WWB editor and translator Eric M. B. Becker remembers the Brazilian writer, who passed away on July 10, 2017.
On Sunday morning, July 9, I was on the island of Sal, Cape Verde, preparing for the last of my panels as part of the Festival de Literatura-Mundo do Sal, the inaugural edition of a festival that brought together writers, editors, critics, translators, and journalists from around the world to discuss, among other things, world literature and Cape Verde’s place in it. Among the many joys the experience afforded was seeing my good friend and Brazilian writer Sérgio Rodrigues. At some point—I can’t recall the exact motivation—our conversation turned to Elvira Vigna, one of the truly enigmatic and irreplaceable voices in contemporary Brazilian literature, we agreed.
Monday night, my TAP Portugal flight touched down at JFK and—every bit as anxious as others on my flight—I turned on my phone to let my wife know I’d landed and found she’d already left me a message. There was the news: Elvira Vigna was dead at the age of sixty-nine, victim of a cancer she had refused to make public.
As it had for all but those closest to her, Elvira’s passing came as a shock, and it hit all the harder for it. I came to know Elvira’s work through a book that earned her second place in the 2015 Oceanos Prize, Por Escrito (In Writing). We struck up a conversation that same year when I was invited by Antonio Aiello to edit an anthology of Brazilian writers for PEN America, Glossolália, for which I translated an excerpt from what would be her final novel, Como se estivéssemos em palimpsesto de putas (our excerpt was entitled “Brasília”). There is a powerful description in this excerpt involving a bauru—a roast beef and cheese sandwich—that has left me unable to eat roast beef almost eighteen months later.
As a translator, my brief experience working with Elvira was one of my most rewarding, professionally and personally. In an age where the uniqueness of each writer’s style is often exaggerated in an effort to create a mystique that might attract readers, Elvira stood out for her truly idiosyncratic form. Her crisp, short sentences defied the stylistic conventions of a literary tradition that is often defined by prolixity. Each short phrase hits the reader like a hammer: never leaving the reader entirely at ease, the final impact a cumulative effect of each quick but certain blow.
This style seemed an outgrowth of Elvira’s personality itself—she was one of the more incisive intellects I’ve encountered, and she could be forceful with her opinions. During our very first encounter, I recall her asking, in reference to a book by another writer I’ve translated: “And did you like translating it?” I paused, before responding yes. “Well, I don’t much like it,” came her frank response. Lest this make Elvira seem lacking in generosity, I feel compelled to defend her: not once did her criticisms descend into personal attacks; her reservations were entirely literary and aesthetic.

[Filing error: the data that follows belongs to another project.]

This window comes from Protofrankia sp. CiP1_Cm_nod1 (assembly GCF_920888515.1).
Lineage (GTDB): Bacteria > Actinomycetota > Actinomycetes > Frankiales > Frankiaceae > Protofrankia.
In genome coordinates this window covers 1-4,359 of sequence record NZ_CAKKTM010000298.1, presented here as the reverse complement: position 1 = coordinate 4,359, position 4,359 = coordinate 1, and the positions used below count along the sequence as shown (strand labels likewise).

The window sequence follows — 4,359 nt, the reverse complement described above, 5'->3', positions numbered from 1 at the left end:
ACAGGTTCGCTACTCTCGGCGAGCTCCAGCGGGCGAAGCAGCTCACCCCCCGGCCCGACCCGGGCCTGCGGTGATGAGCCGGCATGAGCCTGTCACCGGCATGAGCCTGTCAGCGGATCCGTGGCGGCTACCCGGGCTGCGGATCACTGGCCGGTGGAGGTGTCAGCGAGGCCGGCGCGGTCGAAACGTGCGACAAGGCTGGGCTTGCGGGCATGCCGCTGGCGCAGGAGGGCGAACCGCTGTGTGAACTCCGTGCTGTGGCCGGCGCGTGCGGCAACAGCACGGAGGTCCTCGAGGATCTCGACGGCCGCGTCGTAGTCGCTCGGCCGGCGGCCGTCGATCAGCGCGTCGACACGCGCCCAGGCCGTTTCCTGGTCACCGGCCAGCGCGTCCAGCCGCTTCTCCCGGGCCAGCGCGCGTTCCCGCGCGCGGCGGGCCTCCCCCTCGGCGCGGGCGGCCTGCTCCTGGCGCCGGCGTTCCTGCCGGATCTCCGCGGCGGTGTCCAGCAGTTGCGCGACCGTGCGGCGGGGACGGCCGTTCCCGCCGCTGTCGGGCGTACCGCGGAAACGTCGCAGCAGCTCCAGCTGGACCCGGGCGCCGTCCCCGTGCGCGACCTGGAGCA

And she was generous: when I arrived in São Paulo in February 2016 on a Fulbright, Elvira was one of the first people to invite me to her apartment on Rua Domingo de Moraes for coffee, at the far end of São Paulo’s famous Avenida Paulista, near the Paraíso metro stop. Running late, I stopped off at a corner padaria to pick up pastel de nata, not wishing to show up empty-handed. By any impartial account, it was not pastel de nata at its best, and yet Elvira made a point of commenting on just how delicious it was.
Our conversation that day—like a few others we would have each time I returned to São Paulo last year—was rambling: we discussed Elvira’s work, our collaborations, and the difficult political situation in Brazil. (The specter of a Trump presidency was still far off.) There were moments of awkward laughter, and others where we laughed out loud. I would return two other times for coffee at that apartment, and I always walked back out onto the bustling avenue reflecting on what Elvira had said that day. Her conversation could be as insightful as her literature.
In the opening in Elvira’s last novel, João, the protagonist, arrives in Brasília on a business trip, and amid the monotony of Oscar Niemeyer’s modern city, is able to see past the obvious. After each of our conversations, I often felt as if I’d seen the quotidian from a different perspective, as in the following passage from that book:
Just look at the sky in this city! A sky that refuses to set the sun free, traps the sun in these fucking streaks of pink, yellow. The sky’s got a point, João thinks to himself. Brasília nights must be boring as hell.
So he sits for a while on the bed, gazing out the window at the parking lot, which is what you can see from the window—there’s a lamppost that looks like it’s falling.
It’s not falling, that’s just the clouds rolling past. But if you look at the clouds as though they were standing in place, it’s the post that’s moving backward.”
Elvira’s passing leaves an enormous hole. She also leaves us nearly twenty books and three more that remain unpublished at the time of her death. One thing is certain: the true measure of her impact is still to be felt for years to come.
Obrigado, Elvira. We’re better for having known you and your writing.